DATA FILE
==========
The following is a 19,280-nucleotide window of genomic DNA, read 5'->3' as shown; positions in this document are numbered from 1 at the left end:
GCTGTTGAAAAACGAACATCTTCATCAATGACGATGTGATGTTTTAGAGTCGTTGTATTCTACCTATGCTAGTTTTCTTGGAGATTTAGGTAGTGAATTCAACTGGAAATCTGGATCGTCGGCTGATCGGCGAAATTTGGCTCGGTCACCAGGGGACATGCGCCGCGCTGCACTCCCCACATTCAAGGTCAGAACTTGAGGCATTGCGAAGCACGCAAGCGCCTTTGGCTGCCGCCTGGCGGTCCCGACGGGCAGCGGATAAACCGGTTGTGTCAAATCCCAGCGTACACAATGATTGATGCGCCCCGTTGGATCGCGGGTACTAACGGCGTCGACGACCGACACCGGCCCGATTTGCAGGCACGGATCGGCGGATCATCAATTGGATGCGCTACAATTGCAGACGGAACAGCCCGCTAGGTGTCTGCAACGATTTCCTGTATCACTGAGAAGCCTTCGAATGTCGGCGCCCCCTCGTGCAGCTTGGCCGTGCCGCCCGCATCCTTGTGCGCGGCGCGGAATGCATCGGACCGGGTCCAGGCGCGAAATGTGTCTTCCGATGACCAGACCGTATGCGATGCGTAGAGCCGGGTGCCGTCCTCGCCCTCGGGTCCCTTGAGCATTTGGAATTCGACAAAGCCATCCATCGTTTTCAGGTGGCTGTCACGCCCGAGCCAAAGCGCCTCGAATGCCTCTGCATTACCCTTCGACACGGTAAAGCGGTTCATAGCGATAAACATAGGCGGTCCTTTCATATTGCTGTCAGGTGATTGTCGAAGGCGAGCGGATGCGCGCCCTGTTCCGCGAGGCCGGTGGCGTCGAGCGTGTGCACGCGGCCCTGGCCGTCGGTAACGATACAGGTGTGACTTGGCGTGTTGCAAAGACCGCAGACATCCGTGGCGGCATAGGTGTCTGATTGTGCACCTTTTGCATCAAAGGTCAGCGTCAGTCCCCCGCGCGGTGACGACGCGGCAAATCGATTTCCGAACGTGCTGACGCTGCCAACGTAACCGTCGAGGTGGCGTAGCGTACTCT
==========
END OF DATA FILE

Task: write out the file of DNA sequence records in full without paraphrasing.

The following is a 19,280-nucleotide window of genomic DNA, read 5'->3' as shown; positions in this document are numbered from 1 at the left end:
GCTGTTGAAAAACGAACATCTTCATCAATGACGATGTGATGTTTTAGAGTCGTTGTATTCTACCTATGCTAGTTTTCTTGGAGATTTAGGTAGTGAATTCAACTGGAAATCTGGATCGTCGGCTGATCGGCGAAATTTGGCTCGGTCACCAGGGGACATGCGCCGCGCTGCACTCCCCACATTCAAGGTCAGAACTTGAGGCATTGCGAAGCACGCAAGCGCCTTTGGCTGCCGCCTGGCGGTCCCGACGGGCAGCGGATAAACCGGTTGTGTCAAATCCCAGCGTACACAATGATTGATGCGCCCCGTTGGATCGCGGGTACTAACGGCGTCGACGACCGACACCGGCCCGATTTGCAGGCACGGATCGGCGGATCATCAATTGGATGCGCTACAATTGCAGACGGAACAGCCCGCTAGGTGTCTGCAACGATTTCCTGTATCACTGAGAAGCCTTCGAATGTCGGCGCCCCCTCGTGCAGCTTGGCCGTGCCGCCCGCATCCTTGTGCGCGGCGCGGAATGCATCGGACCGGGTCCAGGCGCGAAATGTGTCTTCCGATGACCAGACCGTATGCGATGCGTAGAGCCGGGTGCCGTCCTCGCCCTCGGGTCCCTTGAGCATTTGGAATTCGACAAAGCCATCCATCGTTTTCAGGTGGCTGTCACGCCCGAGCCAAAGCGCCTCGAATGCCTCTGCATTACCCTTCGACACGGTAAAGCGGTTCATAGCGATAAACATAGGCGGTCCTTTCATATTGCTGTCAGGTGATTGTCGAAGGCGAGCGGATGCGCGCCCTGTTCCGCGAGGCCGGTGGCGTCGAGCGTGTGCACGCGGCCCTGGCCGTCGGTAACGATACAGGTGTGACTTGGCGTGTTGCAAAGACCGCAGACATCCGTGGCGGCATAGGTGTCTGATTGTGCACCTTTTGCATCAAAGGTCAGCGTCAGTCCCCCGCGCGGTGACGACGCGGCAAATCGATTTCCGAACGTGCTGACGCTGCCAACGTAACCGTCGAGGTGGCGTAGCGTACTCT